LiDAR data are then used to model the external envelopes of buildings, allowing for setbacks on upper levels. The LiDAR volume for a building is sliced horizontally at the midpoints of storeys, working from the top downwards. Floor area is calculated in each case. When a level is reached where this area equals the area of the footprint, all storeys further down are given that same area. (Overhangs are therefore not allowed for.) Figure 4 shows the method applied to a typical three-storey semi-detached house with two- and one-storey back extensions. Floor areas are measured at the levels marked by the yellow bands.
3.4. Self-contained unit (SCU)
Despite the repeated use of the word ‘building’ so far, buildings are not ideally suited as units for modelling the stock. (Indeed, in many situations it is not easy to define where one building stops and another adjoining building starts.) Non-domestic premises as mentioned can correspond to parts of buildings, whole buildings or groups of buildings on common sites. It is essential to preserve the integrity of premises, since it is these to which activities and energy consumption relate. Many gas and electricity meters relate to premises, as will be shown. (Meanwhile geometrical and material attributes relate to buildings.) Should buildings be taken as units, many premises would be broken, and it would be difficult or impossible to relate meters and energy consumption to the different parts.
Instead, 3DStock uses the SCU. This was devised by Taylor et al. (2014) for the construction of a model of the non-domestic stock of the city of Leicester. The model was built in a GIS using OS footprints and VOA premises data, linked together by the Local Land and Property Gazetteer compiled by the city. The geometrical forms of buildings accommodating some 10,000 premises were modelled automatically. This work provided a powerful inspiration for 3DStock, and Taylor et al.’s definition of the SCU has been adopted directly.
Where one or more premises occupy a building with a single detached footprint, then building and SCU coincide. The SCU concept comes into its own with groups of adjacent footprints. The process of defining SCUs can be imagined in the following way. Look down from above on a group of adjoining building polygons. Imagine vertical cuts along the lines of all party walls. If a cut results in one or more premises being divided into parts, do not make it. If a cut does not have this effect, do make it. In this way, all conglomerations of adjoining buildings are cut into SCUs, and no premises are split. For a ‘campus’ premises consisting of many buildings, one SCU comprises all these buildings that are contained by the site boundary. In the domestic stock, all houses with single households are single SCUs, as are blocks of flats. Where flats are combined with non-domestic uses in the same buildings or groups of adjoining buildings, the definition of SCUs can become more complex, but the principles outlined above apply.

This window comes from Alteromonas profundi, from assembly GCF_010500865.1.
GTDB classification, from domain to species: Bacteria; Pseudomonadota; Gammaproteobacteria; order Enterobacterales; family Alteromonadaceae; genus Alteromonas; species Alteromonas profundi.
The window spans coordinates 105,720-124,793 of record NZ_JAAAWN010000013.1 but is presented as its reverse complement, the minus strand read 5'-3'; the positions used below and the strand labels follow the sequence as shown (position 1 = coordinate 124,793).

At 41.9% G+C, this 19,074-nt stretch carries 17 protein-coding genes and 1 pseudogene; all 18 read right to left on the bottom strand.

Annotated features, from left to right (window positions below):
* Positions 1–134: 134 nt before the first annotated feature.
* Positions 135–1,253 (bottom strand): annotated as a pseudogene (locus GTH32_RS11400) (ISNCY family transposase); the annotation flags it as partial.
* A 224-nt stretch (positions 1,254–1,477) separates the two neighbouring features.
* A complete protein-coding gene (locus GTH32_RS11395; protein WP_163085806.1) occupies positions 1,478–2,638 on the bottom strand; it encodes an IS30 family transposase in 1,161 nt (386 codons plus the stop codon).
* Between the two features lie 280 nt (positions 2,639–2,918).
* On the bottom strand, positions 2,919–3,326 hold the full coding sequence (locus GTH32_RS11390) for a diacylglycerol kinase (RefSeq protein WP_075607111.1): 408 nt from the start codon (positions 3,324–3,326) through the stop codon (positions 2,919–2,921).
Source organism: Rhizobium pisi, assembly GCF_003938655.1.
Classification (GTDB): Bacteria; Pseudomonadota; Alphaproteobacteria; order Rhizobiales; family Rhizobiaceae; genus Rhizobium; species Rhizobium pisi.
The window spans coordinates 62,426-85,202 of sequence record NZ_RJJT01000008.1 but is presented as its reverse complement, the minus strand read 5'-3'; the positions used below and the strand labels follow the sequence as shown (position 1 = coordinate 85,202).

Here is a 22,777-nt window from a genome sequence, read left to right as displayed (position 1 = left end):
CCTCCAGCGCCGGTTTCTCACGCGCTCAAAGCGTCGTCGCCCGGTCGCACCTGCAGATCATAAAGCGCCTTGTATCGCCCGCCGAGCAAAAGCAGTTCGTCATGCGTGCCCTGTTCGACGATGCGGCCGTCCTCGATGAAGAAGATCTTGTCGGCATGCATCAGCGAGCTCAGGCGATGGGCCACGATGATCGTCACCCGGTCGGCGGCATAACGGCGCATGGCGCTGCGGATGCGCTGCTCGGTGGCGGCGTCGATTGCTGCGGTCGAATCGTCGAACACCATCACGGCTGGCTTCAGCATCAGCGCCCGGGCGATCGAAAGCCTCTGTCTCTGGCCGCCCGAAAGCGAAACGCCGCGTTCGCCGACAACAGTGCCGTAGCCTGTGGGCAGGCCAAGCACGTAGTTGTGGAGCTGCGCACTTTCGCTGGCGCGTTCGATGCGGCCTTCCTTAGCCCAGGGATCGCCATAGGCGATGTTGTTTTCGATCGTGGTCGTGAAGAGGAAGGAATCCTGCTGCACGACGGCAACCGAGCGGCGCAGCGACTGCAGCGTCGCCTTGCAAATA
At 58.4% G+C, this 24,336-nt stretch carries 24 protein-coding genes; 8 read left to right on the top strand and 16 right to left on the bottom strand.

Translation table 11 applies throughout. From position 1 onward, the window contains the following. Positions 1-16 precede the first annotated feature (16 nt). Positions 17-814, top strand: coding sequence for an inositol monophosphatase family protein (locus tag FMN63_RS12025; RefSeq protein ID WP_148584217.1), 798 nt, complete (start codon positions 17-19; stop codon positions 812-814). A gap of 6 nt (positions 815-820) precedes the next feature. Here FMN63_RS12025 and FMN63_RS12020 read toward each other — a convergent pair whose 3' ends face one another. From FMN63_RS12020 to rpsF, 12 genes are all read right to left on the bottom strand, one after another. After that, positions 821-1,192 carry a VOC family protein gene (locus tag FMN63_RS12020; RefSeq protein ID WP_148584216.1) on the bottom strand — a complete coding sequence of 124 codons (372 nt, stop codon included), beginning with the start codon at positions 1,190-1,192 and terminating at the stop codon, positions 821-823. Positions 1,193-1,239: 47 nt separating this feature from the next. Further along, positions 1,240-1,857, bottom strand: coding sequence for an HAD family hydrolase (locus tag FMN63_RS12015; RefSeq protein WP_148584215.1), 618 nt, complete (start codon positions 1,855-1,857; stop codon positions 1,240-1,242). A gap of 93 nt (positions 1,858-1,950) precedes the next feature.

One drawback to the use of the SCU is that a unit may combine several buildings of different ages, with different structural systems, and constructed from different materials. When data on these attributes, collected for buildings, are assigned to SCUs, the relationship is imprecise. However, in stock modelling, one has to choose either to take buildings or SCUs (plus premises) as units; and for all the reasons explained, we have opted for SCUs. Data that have originally been collected at different scales are aggregated as appropriate before being applied to SCUs.
3.5. Matching energy meter data to SCUs
The greatest virtue of the SCU is that it allows gas and electricity meter data to be matched reliably to SCUs by addresses, with a high rate of success. In many cases, a single premises will be served just by its own meter(s), and the relationship is unproblematic. This is the case in the great majority of houses. However, other more complex situations can arise, especially in mixed-use SCUs. The issues are discussed very clearly and in detail by Neffendorf, Bruhns, & Harrison (2009).
Where many premises are contained within a SCU, each may have one or more meters of its own, and all may share further meters between them. This happens typically, for example, in multi-tenant office buildings or blocks of flats, where each tenant has an electricity meter; meanwhile the whole building is served by a central heating or air-conditioning system with its own meter(s). Even where there are no common servicing systems, it can happen, typically in older properties such as houses converted to non-domestic uses, that premises share meters and somehow sort out the payment of bills between them. On a campus site there may be metered supplies to a central building—perhaps the office building carrying the address—from which gas and electricity are then distributed to other buildings across the site. These buildings do not therefore have their own meters, or if they do, the billing addresses of those meters are not the same as the specific buildings to which they relate.
The DECC and its successor BEIS have made annual electricity and gas consumption data available to the 3DStock project at the level of individual meters; first for the London Borough of Camden, and more recently for the whole of Greater London. These are supplied under stringent conditions of confidentiality, in connection with contract work undertaken for the departments to support policy relating to energy benchmarks and EPCs.